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Upside down Valvalva equalisation causing nausea and vomiting

Seefree

New Member
Aug 22, 2021
3
0
1
31
TLDR; Can't Valsalva equalise upside down, and I throw up when I try to force it. Learned Fresnel and all good.

I experienced this recently and couldn't find any references to it online, so I'm just putting it out there in case anyone else ever experiences the same.

I've always used the Valsalva technique while scuba diving etc but since picking up freediving I realised I couldn't do it upside down. This seems to be rare but not unheard of, and I found some posts discussing it on this forum (something about flappy eustachian tubes).

I recently did the AIDA 2 course and my instructor was insistent that it was possible to Valsalva upside down, so even though it has never worked for me before I gave it a solid attempt during a duck dive. Sure enough it didn't work, but I suddenly felt super nauseous in my stomach and wanted to throw up. I took a break and drank water and tried again, staying inverted for a while at 2-3m trying to equalise with Valsalva, but no luck, and this time the nausea hit me so hard that I threw up a few times while hanging onto the buoy. End of the session.

All in all it was a rough experience, and the nausea stuck with me for several hours. I'm completely comfortable in the water and have never been nauseous like this, and sea conditions were really calm. The nausea was 100% caused by trying to force the Valsalva upside down.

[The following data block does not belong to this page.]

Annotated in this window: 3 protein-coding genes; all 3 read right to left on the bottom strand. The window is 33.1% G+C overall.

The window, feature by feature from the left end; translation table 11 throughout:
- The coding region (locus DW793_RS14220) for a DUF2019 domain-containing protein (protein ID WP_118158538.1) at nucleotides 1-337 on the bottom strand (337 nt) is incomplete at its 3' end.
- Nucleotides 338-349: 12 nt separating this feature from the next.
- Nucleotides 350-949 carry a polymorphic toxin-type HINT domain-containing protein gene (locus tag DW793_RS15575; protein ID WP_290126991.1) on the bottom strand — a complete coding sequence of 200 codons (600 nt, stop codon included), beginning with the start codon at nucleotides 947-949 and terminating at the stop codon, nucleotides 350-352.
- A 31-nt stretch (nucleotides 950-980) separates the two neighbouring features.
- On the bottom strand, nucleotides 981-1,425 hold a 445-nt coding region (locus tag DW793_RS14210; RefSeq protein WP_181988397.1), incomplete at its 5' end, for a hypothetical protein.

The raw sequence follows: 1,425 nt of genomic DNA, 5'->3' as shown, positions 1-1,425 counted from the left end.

Anyway, it was good incentive to learn the Fresnel, so I watched a video on YouTube and got it down within a day or two. Next session in the water I was equalising with no problems and hit 20m for my AIDA 2!
 

oliver07

New Member
Sep 11, 2021
2
0
1
22
Provide first aid. As the leader of the expedition, it is your responsibility to take care of the injured diver during their journey. Be skeptical about traditional methods of first aid. Use common sense and don't try magic solutions. Remember, you can be held accountable. Ask the diver to sit down and calm him down during the procedure. Help him cope with dizziness, which can be very unpleasant and can cause discomfort for you and the diver. Valsalval's head and movements (such as lifting heavy objects) can increase dizziness.
 

oliver07

New Member
Sep 11, 2021
2
0
1
22
Provide first aid. As the leader of the expedition, it is your responsibility to take care of the injured mylowes diver during their journey. Be skeptical about traditional methods of first aid. Use common sense and don't try magic solutions. Remember, you can be held accountable. Ask the diver to sit down and calm him down during the mykohlscharge procedure. Help him cope with dizziness, which can be very unpleasant and can cause discomfort for you and the diver. Valsalval's head and movements (such as lifting heavy objects) can increase dizziness.
I hope this had helped you.
 
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